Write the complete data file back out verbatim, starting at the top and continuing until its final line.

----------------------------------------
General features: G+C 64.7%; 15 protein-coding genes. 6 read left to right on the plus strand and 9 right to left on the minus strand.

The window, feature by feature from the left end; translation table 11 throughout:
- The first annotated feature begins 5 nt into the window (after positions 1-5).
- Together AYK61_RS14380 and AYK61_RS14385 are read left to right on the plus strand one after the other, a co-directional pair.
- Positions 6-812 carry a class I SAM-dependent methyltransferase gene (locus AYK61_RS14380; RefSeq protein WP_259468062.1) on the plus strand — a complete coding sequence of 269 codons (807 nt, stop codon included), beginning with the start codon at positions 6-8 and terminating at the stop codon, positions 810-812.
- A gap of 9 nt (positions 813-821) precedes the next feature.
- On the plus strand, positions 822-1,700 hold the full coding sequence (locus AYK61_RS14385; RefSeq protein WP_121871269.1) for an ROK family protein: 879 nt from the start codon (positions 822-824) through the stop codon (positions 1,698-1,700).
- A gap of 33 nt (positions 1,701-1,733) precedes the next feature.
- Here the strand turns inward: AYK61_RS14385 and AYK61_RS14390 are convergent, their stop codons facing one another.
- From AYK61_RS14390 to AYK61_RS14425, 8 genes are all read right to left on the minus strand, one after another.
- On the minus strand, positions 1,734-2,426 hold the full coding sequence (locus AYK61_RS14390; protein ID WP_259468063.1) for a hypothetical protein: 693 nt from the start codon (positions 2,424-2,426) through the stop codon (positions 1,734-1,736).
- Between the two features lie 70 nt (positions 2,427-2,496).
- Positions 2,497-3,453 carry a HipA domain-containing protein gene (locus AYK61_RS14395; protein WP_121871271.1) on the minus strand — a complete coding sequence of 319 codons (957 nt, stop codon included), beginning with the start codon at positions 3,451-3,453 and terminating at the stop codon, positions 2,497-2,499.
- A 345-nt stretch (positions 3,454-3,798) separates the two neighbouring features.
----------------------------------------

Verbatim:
General features: G+C 64.7%; 15 protein-coding genes. 6 read left to right on the plus strand and 9 right to left on the minus strand.

The window, feature by feature from the left end; translation table 11 throughout:
- The first annotated feature begins 5 nt into the window (after positions 1-5).
- Together AYK61_RS14380 and AYK61_RS14385 are read left to right on the plus strand one after the other, a co-directional pair.
- Positions 6-812 carry a class I SAM-dependent methyltransferase gene (locus AYK61_RS14380; RefSeq protein WP_259468062.1) on the plus strand — a complete coding sequence of 269 codons (807 nt, stop codon included), beginning with the start codon at positions 6-8 and terminating at the stop codon, positions 810-812.
- A gap of 9 nt (positions 813-821) precedes the next feature.
- On the plus strand, positions 822-1,700 hold the full coding sequence (locus AYK61_RS14385; RefSeq protein WP_121871269.1) for an ROK family protein: 879 nt from the start codon (positions 822-824) through the stop codon (positions 1,698-1,700).
- A gap of 33 nt (positions 1,701-1,733) precedes the next feature.
- Here the strand turns inward: AYK61_RS14385 and AYK61_RS14390 are convergent, their stop codons facing one another.
- From AYK61_RS14390 to AYK61_RS14425, 8 genes are all read right to left on the minus strand, one after another.
- On the minus strand, positions 1,734-2,426 hold the full coding sequence (locus AYK61_RS14390; protein ID WP_259468063.1) for a hypothetical protein: 693 nt from the start codon (positions 2,424-2,426) through the stop codon (positions 1,734-1,736).
- Between the two features lie 70 nt (positions 2,427-2,496).
- Positions 2,497-3,453 carry a HipA domain-containing protein gene (locus AYK61_RS14395; protein WP_121871271.1) on the minus strand — a complete coding sequence of 319 codons (957 nt, stop codon included), beginning with the start codon at positions 3,451-3,453 and terminating at the stop codon, positions 2,497-2,499.
- A 345-nt stretch (positions 3,454-3,798) separates the two neighbouring features.